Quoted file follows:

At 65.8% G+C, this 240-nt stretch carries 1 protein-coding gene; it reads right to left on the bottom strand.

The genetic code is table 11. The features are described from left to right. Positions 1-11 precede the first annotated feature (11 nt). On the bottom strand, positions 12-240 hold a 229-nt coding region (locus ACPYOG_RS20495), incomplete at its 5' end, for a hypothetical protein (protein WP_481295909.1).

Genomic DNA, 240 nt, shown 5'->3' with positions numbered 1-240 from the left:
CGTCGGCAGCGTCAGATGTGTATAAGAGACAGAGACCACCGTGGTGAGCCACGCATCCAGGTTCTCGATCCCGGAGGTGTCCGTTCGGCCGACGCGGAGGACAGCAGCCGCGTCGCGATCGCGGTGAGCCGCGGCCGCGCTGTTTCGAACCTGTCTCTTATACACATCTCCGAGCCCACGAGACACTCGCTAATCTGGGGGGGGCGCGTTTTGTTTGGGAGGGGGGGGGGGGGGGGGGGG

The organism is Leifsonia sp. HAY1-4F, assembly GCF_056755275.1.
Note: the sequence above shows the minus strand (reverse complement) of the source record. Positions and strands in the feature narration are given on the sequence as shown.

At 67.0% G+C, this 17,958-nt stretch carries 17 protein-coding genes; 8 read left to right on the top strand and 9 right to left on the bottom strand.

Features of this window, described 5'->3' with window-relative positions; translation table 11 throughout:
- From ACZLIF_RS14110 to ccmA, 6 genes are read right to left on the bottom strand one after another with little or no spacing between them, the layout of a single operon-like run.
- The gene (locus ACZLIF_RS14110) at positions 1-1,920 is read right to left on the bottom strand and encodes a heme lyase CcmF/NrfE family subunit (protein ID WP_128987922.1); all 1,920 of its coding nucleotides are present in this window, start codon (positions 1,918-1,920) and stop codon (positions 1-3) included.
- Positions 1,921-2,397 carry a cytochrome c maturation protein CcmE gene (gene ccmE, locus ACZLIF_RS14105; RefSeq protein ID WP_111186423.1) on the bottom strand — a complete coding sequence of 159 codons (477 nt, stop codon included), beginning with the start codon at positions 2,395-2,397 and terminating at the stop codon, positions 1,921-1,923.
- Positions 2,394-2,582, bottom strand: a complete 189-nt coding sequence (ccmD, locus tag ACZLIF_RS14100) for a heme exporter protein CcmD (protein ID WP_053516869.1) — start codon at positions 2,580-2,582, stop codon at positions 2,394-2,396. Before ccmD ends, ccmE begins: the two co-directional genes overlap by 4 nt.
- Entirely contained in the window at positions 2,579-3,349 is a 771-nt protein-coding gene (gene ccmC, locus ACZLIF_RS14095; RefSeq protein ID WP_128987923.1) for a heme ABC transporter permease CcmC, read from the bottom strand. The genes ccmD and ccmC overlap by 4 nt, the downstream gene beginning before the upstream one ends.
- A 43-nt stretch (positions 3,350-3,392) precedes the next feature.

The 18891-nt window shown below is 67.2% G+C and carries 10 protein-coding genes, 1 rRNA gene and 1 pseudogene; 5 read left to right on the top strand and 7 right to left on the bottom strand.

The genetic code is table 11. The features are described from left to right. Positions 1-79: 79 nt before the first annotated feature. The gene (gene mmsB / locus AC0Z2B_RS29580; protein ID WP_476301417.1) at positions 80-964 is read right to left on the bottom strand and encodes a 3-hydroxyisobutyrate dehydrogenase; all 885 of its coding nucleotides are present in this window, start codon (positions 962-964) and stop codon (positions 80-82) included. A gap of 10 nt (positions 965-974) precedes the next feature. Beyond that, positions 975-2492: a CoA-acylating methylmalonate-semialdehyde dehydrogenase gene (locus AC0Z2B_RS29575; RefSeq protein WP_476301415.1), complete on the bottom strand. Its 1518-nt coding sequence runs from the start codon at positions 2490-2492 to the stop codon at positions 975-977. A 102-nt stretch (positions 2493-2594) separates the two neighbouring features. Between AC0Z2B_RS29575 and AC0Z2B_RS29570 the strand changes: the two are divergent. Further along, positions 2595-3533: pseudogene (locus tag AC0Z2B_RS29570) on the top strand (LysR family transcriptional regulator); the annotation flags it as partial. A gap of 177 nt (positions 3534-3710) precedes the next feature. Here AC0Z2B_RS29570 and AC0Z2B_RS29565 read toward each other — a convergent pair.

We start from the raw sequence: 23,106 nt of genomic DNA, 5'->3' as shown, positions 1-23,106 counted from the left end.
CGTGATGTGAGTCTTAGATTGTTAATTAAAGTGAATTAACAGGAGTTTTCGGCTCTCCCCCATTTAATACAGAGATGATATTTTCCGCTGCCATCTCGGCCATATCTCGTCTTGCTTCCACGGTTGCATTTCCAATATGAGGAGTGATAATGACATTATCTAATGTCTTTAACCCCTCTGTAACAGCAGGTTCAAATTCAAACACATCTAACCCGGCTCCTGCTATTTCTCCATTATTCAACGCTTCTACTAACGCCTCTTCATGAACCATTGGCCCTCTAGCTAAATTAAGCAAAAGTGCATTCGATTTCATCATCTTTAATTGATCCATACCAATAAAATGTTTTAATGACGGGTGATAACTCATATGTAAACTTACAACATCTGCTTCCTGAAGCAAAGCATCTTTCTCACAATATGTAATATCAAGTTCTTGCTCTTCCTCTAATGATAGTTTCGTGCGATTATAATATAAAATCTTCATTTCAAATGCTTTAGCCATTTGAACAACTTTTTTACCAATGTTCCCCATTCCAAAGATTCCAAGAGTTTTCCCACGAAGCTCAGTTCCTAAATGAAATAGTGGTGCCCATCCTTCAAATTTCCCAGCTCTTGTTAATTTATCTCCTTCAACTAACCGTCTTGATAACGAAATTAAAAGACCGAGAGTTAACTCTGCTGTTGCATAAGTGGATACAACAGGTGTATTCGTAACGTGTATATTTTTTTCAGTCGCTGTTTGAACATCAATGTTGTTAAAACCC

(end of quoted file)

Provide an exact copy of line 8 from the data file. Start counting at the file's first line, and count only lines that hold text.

Features of this window, described 5'->3' with window-relative positions; translation table 11 throughout: